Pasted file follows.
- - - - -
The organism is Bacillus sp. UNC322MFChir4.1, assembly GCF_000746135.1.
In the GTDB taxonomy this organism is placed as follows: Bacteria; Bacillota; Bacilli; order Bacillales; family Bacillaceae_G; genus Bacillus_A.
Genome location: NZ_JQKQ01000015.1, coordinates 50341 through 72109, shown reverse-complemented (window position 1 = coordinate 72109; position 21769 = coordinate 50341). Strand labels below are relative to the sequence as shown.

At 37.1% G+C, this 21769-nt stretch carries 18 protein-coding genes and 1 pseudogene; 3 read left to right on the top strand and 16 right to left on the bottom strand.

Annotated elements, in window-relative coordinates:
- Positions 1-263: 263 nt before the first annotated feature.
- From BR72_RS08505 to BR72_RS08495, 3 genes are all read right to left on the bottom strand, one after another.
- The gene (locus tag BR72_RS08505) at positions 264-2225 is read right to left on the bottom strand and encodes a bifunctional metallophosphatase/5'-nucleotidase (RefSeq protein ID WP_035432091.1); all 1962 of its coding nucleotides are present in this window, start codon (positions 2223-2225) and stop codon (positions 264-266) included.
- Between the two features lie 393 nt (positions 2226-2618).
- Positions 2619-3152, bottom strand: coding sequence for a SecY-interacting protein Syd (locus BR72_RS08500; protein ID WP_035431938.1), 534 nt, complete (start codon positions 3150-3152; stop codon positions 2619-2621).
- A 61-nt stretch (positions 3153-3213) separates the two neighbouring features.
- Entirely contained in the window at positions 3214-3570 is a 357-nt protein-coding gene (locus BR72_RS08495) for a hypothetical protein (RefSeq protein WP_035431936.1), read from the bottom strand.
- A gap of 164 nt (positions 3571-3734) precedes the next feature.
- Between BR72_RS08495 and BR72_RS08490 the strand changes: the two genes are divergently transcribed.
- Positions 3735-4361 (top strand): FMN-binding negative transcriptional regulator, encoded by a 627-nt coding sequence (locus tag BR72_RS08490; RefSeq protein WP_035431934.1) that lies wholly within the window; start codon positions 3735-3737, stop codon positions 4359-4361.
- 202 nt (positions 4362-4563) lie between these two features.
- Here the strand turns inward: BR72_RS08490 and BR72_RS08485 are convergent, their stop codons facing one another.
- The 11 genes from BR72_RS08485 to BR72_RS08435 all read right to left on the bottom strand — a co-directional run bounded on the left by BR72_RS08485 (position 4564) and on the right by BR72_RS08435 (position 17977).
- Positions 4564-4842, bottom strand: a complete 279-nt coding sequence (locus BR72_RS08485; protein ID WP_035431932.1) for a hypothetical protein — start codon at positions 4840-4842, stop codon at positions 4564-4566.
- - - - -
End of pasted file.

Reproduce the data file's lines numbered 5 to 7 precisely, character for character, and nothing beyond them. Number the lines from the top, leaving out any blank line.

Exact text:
Annotated elements, in window-relative coordinates:
- Positions 1-263: 263 nt before the first annotated feature.
- From BR72_RS08505 to BR72_RS08495, 3 genes are all read right to left on the bottom strand, one after another.